GEICO motorcycle theft denial

UPDATED: Oct 1, 2022

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GEICO motorcycle theft denial

Geico denied my motorcycle theft claim because I would not provide my cell
phone records to them. Thus, it is my contention that Geico is acting in
bad faith.

The adjuster referred my case to a fraud investigator because I told her
she should get all records such as police reports, as I was too busy. She
threatened to close my claim, which is exactly what she has done.

Asked on November 16, 2017 under Insurance Law, California


SJZ, Member, New York Bar / FreeAdvice Contributing Attorney

Answered 5 years ago | Contributor

Your only option is to sue the insurer for breach of contract: for not honoring their contractual (an insurance policy is a contract) obligation to pay for this claim. In the case, you'll have to prove that under the terms of the policy and the facts of the situation, they should have paid. But before doing that, consider the following:
1) You have an obligation to cooperate in the investigation of your claim; if a court considered their request for the phone records reasonable, you'd be in violation of your obligations and that would justify them not paying the claim.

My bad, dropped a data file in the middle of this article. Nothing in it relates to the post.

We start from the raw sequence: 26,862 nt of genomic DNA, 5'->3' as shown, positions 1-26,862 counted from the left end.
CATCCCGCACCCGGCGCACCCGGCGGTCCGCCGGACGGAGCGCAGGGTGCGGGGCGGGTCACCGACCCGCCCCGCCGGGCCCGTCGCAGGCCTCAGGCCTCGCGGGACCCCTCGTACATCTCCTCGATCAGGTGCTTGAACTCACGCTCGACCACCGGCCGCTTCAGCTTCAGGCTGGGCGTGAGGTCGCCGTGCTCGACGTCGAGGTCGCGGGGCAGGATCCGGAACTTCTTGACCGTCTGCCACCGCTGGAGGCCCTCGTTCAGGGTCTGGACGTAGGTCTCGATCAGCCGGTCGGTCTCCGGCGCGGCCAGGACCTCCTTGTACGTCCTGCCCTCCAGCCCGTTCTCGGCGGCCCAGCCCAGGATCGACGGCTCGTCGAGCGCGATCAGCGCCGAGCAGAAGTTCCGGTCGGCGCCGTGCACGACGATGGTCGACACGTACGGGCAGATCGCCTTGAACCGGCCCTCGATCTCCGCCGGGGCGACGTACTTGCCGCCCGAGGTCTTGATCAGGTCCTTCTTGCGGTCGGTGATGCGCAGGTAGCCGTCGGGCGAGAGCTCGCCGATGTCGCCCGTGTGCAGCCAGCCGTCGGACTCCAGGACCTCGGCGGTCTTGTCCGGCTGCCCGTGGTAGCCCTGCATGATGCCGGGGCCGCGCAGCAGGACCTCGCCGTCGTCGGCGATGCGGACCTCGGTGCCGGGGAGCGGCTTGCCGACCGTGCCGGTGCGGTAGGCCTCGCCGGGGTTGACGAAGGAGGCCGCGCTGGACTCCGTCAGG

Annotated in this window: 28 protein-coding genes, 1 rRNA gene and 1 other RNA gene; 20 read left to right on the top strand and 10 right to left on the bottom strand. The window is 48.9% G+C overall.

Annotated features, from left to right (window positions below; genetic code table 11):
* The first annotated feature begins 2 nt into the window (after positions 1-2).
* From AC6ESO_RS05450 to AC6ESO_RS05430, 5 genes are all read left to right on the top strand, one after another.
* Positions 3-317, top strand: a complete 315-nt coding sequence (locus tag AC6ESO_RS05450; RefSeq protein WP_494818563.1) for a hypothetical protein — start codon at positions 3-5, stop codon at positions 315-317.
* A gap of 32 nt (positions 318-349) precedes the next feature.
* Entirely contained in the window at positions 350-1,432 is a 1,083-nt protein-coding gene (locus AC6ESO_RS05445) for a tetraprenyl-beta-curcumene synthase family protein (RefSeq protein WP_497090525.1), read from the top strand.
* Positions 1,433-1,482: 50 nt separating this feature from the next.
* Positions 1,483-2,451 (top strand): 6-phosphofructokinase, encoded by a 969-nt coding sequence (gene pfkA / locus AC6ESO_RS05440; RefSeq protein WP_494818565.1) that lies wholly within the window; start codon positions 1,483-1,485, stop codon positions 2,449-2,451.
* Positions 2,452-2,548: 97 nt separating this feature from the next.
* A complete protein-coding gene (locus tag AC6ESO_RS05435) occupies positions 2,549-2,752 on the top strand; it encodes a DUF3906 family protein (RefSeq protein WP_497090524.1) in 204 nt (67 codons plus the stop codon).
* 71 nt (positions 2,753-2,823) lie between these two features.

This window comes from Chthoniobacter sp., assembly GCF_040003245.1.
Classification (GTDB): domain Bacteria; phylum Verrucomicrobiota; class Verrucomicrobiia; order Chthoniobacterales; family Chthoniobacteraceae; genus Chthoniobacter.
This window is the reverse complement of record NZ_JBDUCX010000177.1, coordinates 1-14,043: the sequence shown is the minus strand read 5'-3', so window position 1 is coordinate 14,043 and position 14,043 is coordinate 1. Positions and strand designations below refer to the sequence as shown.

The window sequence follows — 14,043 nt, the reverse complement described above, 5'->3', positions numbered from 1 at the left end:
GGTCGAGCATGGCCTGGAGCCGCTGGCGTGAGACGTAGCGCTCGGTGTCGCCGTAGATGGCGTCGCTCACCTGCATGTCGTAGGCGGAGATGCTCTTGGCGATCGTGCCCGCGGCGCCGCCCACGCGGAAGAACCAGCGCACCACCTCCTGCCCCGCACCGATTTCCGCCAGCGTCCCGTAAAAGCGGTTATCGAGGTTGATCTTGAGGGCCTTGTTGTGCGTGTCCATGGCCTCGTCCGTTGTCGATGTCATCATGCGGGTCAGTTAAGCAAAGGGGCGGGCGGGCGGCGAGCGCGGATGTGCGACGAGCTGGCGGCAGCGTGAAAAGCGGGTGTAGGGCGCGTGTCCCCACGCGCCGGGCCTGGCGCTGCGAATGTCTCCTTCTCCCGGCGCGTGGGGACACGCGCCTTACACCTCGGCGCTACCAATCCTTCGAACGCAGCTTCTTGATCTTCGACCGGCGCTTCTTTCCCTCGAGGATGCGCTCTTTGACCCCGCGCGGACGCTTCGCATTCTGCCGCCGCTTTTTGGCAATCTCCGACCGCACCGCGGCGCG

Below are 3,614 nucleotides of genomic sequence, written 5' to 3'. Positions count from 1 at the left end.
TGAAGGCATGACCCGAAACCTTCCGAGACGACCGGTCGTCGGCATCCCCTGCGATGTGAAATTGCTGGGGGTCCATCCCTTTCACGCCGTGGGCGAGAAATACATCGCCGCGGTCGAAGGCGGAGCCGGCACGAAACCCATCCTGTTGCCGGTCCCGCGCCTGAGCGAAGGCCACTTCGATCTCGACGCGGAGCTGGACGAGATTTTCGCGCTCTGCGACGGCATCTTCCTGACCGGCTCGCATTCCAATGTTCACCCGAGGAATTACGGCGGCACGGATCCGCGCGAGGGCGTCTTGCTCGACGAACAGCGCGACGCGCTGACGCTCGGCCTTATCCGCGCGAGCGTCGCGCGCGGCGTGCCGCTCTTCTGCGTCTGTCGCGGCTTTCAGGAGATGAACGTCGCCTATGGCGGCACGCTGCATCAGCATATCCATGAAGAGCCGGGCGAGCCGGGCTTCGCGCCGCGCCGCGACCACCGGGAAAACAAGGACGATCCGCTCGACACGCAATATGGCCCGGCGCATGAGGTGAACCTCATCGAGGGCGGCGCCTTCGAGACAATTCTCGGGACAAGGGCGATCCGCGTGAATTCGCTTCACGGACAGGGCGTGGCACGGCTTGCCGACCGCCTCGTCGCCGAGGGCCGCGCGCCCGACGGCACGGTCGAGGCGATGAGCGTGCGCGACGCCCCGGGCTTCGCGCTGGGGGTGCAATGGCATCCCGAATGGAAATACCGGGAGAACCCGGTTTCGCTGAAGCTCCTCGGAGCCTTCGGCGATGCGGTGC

2) If they want your phone records in the lawsuit, they can get them: they can use the legal mechanism of "discovery" to compel you to produce them.
3) In theft claim, it is fairly common and generally reasonable to look into the insured's communications and finances, to see if they have collaborated in the theft or otherwise be submitting a fraudulent claim.

IMPORTANT NOTICE: The Answer(s) provided above are for general information only. The attorney providing the answer was not serving as the attorney for the person submitting the question or in any attorney-client relationship with such person. Laws may vary from state to state, and sometimes change. Tiny variations in the facts, or a fact not set forth in a question, often can change a legal outcome or an attorney's conclusion. Although has verified the attorney was admitted to practice law in at least one jurisdiction, he or she may not be authorized to practice law in the jurisdiction referred to in the question, nor is he or she necessarily experienced in the area of the law involved. Unlike the information in the Answer(s) above, upon which you should NOT rely, for personal advice you can rely upon we suggest you retain an attorney to represent you.

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